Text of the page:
**a**) radial stress; (

**b**) hoop stress.

**Figure 3.**The distribution of (

**a**) electric displacement D

_{r}and (

**b**) electric potential Φ along the radial direction of the curved FGP actuator when V

_{0}= 100 V.

_{o}= (0 °C, 2 °C, 5 °C, 10 °C), while the temperature on the inner surface of layer 1 is kept constant. It is clearly indicated that the thermal loading has a significant effect on the stress distribution in the curved actuator. With the increase of the temperature, the magnitude of the stresses decreases. Under the same loading condition, the distribution of the electric field in the actuator is presented in Figure 5. It is seen that the thermal conduction significantly changes the distribution of electric field as expected, i.e., the electric field increases with the increase of the thermal loading. The influence of thermal loading can also be observed from the distribution of radial displacement ${u}_{r}$ and hoop displacement ${u}_{\theta}$ along the circumferential direction of the curved actuator as shown in Figure 6. The significant effect of thermal loading on the electroelastic fields of the curved FGP actuator observed from these figures indicate that it is necessary to consider the thermal effect in the design and optimization of the curved FGP sandwich actuator.

**Figure 4.**The distribution of stresses along the radial direction for the curved FGP actuator with different T

_{o}when V

_{0}= 100 V (

**a**) radial stress; (

**b**) hoop stress.

**Figure 5.**The distribution of the electric field along the radial direction of the curved FGP actuator when V

_{0}=100 V.

**Figure 6.**The variation of displacements with the angle θ in the middle of the actuator when V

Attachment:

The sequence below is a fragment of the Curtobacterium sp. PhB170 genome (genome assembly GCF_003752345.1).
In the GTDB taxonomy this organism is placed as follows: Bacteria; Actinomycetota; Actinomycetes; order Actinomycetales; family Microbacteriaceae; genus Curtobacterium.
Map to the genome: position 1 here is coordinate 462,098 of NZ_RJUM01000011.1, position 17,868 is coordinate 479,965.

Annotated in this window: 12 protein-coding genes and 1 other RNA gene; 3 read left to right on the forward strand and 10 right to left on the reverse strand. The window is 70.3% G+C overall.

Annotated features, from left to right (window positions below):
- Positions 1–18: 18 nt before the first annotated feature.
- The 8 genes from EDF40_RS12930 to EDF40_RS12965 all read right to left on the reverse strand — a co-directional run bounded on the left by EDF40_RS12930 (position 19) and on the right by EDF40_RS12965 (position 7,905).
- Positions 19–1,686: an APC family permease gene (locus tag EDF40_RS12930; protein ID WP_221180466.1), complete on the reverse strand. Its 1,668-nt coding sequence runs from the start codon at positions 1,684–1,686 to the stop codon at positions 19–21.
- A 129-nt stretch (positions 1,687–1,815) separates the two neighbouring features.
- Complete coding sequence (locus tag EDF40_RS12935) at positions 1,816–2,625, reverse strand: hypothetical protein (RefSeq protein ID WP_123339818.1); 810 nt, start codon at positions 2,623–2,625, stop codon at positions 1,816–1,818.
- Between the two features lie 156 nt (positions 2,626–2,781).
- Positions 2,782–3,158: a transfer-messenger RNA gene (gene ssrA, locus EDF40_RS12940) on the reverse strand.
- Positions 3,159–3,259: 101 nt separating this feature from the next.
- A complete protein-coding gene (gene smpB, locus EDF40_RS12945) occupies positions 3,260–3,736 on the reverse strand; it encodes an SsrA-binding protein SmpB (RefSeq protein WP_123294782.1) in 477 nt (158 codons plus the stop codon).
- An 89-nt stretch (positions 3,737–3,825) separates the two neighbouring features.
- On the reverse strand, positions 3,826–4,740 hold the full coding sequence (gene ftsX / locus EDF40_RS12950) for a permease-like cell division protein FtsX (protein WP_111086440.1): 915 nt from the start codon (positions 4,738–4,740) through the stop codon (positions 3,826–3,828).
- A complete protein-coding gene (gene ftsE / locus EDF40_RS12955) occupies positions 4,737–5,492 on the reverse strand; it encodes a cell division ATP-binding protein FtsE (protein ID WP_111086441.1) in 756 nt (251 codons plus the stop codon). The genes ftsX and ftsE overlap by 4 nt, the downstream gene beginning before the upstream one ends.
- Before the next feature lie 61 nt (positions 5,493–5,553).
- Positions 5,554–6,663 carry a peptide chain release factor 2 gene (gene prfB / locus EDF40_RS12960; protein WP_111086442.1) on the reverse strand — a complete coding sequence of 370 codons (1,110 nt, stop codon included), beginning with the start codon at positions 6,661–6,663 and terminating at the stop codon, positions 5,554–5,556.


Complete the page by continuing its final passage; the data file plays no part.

_{0}= 100 V (

**a**) radial displacement; (

**b**) hoop displacement.

_{o}= 10 °C. It is clearly indicated that the magnitude of both stresses reduces drastically compared with those of the bimorph actuator. The curves obtained are smoothly changing along the radial direction of the actuator and no sharp peaks are observed at the interface for the FGP actuator. The distribution of the displacement fields in the middle of both piezoelectric bimorph and FGP sandwich actuator is depicted in Figure 8 for comparison. It is observed that the FGP sandwich actuator provides relative larger displacements compared to piezoelectric bimorph actuator for the same loading conditions. Tabular results are also provided to supplement the graphic presentation for stress and displacement distribution as shown in Table 2. For example, the radial stress at r = 17 mm (i.e., the interface of the bimorph) for both the bimorph and FGP actuators under different thermal loads are quantitatively shown in this table. It is seen that, by using the FGP sandwich actuator, the magnitude of the radial stress in the bimorph actuator has decreased significantly as illustrated by percentage. Also larger displacement at the free end of the FGP sandwich actuator is always observed compared to that of the bimorph actuator under different thermal loads. Moreover, with the decrease of the temperature rise T